And God says, “Go into training! Go into training!” You go into training and say, “You know something? I’m going to be honest. And then, what I’m going to do, when I’m angry, I’m going to identify I’m angry. And it’s going to be hard, and I’m going to give an ‘I feel,’ message: ‘I feel hurt when you…’ I feel disappointed. I feel used. I feel angry.’” And you begin to address those issues: “I feel angry when we make a budget, and you spend money that we don’t have.” “I feel hurt when the attention is given to the kids, and I realize we haven’t made love in three weeks, and it doesn’t even seem to register.”

The other tool in anger is: make direct requests. Part of our anger is always around expectation. Expectations are that we think our mates think the way we think, or our friends think the way we think, and they can read our mind.  And so, it’s like, “I’m going to be over here, and I’ve asked you to meet me, and I’m doing ‘A,’ ‘B,’ ‘C,’ and ‘D.’ Of course you’re going to do at least ‘A’ and ‘B,’ right?” And they don’t. And then, we’re angry. And then, you say, “Well, did you ask them to do that?” “No.” You just expected it to happen.

And so, you make direct requests. If you’re a stay-at-home mom, you might say, “Honey, I’m glad, and I understand you’ve had a hard day, and there’s been a lot going on. But when you walk in the door, I want you to give me the first five minutes of your day, and then, rather than ESPN, or the Wall Street Journal, I need you to play with the kids for a half hour to give me a break.” Direct request. “Would you do that?” Because how long has that been making you angry?

Or you’re a man, and you say to yourself, I’ve been on the road four days. We have soccer, softball, basketball. Our weekends are blurred. We’re on this committee. We went to church. And you know what? We’ve not been together, physically, or had a romantic evening for – believe it or not, ladies, guys count the days – twenty-one days, seven days, sixteen days.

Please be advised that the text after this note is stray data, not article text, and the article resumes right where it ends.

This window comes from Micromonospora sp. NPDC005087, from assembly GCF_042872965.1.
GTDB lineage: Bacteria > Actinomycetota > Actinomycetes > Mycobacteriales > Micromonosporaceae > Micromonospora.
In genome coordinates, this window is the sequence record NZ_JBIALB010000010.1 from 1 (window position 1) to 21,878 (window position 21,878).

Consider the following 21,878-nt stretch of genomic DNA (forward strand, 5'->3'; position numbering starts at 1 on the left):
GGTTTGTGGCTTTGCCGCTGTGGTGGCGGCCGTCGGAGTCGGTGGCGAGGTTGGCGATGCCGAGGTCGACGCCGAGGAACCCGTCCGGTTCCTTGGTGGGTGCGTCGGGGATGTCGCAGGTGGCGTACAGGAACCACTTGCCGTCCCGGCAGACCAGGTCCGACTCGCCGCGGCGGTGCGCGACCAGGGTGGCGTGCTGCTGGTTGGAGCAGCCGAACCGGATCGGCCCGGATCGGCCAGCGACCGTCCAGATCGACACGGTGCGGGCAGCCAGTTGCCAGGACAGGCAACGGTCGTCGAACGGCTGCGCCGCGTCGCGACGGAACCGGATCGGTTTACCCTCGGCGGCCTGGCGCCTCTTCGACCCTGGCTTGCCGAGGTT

And you say – direct request – “I’d like to set aside one evening a week where we put the kids to bed early, and we have a romantic time of really talking and enjoying one another.” And the guys are going – I’ve always loved the body language, “Well, that’s not very romantic or spontaneous, like all the movies.” Well, how is your way working for you?

And you know what? Most women, knowing, Okay, that’s the request, they mentally think, Okay, that really matters to him. But here’s the thing: We don’t talk to each other that way. And if you don’t give “I feel” messages, and if you don’t make direct requests, you know what you do? You will stuff, you’ll explode, or you have these habits.

When you ought to be talking to God, or talking to someone you love, or doing something that’s profitable, you’re on Facebook. Or you’re watching meaningless stuff, or eating food that you don’t need. And in Christian circles, we create all these kinds of different ways that are “not really sinful.” Well, they’re not sinful, and they aren’t overtly violating some Scripture, but they’re sinful, in that you’re not being honest with yourself, you’re not being honest with God, you’re not being honest with others, and you’re not honest about being angry, and yet dealing with it appropriately.